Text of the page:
Many people have to choose their health insurance this time of year, and the terms you hear about when looking at plans can be very confusing. But understanding those terms can be the difference between make the right choice and getting it very wrong.
The first term you should know is “co-pay.” A co-pay is your portion of the payment for a healthcare service. For example, your doctor visit may cost $100 and your co-pay may be $10. That means you will pay $10 per visit and your insurance will pay $90 (or whatever price the insurance company agreed to pay).
Many people are confused about the various terms used when they choose which insurance to buy. In addition to a co-pay, you need to know what your “monthly premium” is. For example, you may pay $150 permonth for healthcare coverage (your premium); however, you may still have a co-pay for some healthcare services.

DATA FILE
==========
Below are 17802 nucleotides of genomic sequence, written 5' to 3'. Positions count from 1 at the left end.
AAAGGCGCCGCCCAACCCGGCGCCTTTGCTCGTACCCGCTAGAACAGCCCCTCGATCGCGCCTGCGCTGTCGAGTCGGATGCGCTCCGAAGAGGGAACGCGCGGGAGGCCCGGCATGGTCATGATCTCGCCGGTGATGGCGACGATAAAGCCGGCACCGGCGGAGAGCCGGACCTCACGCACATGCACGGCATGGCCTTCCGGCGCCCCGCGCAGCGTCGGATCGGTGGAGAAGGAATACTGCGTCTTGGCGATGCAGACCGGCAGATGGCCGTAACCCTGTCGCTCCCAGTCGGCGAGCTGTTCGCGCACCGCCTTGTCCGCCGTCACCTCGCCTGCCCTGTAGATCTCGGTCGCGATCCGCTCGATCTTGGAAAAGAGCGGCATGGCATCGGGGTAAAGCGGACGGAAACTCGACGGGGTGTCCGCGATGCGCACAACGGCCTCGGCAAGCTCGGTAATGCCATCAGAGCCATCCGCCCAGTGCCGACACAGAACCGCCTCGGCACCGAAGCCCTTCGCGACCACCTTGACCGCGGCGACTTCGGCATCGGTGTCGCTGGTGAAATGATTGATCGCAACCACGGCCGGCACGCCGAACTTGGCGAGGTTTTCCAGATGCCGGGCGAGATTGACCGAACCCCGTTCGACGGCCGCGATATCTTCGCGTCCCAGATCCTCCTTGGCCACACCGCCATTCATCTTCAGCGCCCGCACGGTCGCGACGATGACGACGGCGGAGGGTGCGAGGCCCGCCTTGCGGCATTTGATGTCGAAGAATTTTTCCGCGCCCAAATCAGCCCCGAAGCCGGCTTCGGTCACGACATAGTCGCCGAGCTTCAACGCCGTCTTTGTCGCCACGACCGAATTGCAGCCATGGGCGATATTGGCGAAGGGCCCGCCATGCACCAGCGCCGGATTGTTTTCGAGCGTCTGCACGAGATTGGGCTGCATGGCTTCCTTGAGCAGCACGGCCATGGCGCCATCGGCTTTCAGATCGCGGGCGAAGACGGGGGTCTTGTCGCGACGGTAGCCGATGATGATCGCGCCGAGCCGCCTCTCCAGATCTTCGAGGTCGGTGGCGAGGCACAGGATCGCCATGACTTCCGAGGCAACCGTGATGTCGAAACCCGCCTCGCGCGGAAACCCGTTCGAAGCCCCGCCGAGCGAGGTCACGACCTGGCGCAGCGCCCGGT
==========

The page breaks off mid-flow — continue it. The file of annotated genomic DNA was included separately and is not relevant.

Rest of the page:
You will also want to know what your “deductible” is. A “deductible” is the amount you have to pay each year before your insurance will begin to pay for your healthcare services. If you have a “high deductible,” you may have to pay $3000-$5000 out-of-pocket before your health insurance will pay for certain services.
When you are evaluating which insurance to buy, you need to know each of these numbers in order to figure out which insurance is best for you. For example, if you are very healthy, you may want to pick a plan with a high deductible since you are unlikely to need many healthcare services. Insurance Plans that have high deductibles normally have a lower monthly premium.
All of this information and more will be explained in MyHealthSpin’s soon-to-be-released book, Easy Healthcare: Choose Your Health Insurance. For more information, go to myhealthspin.com.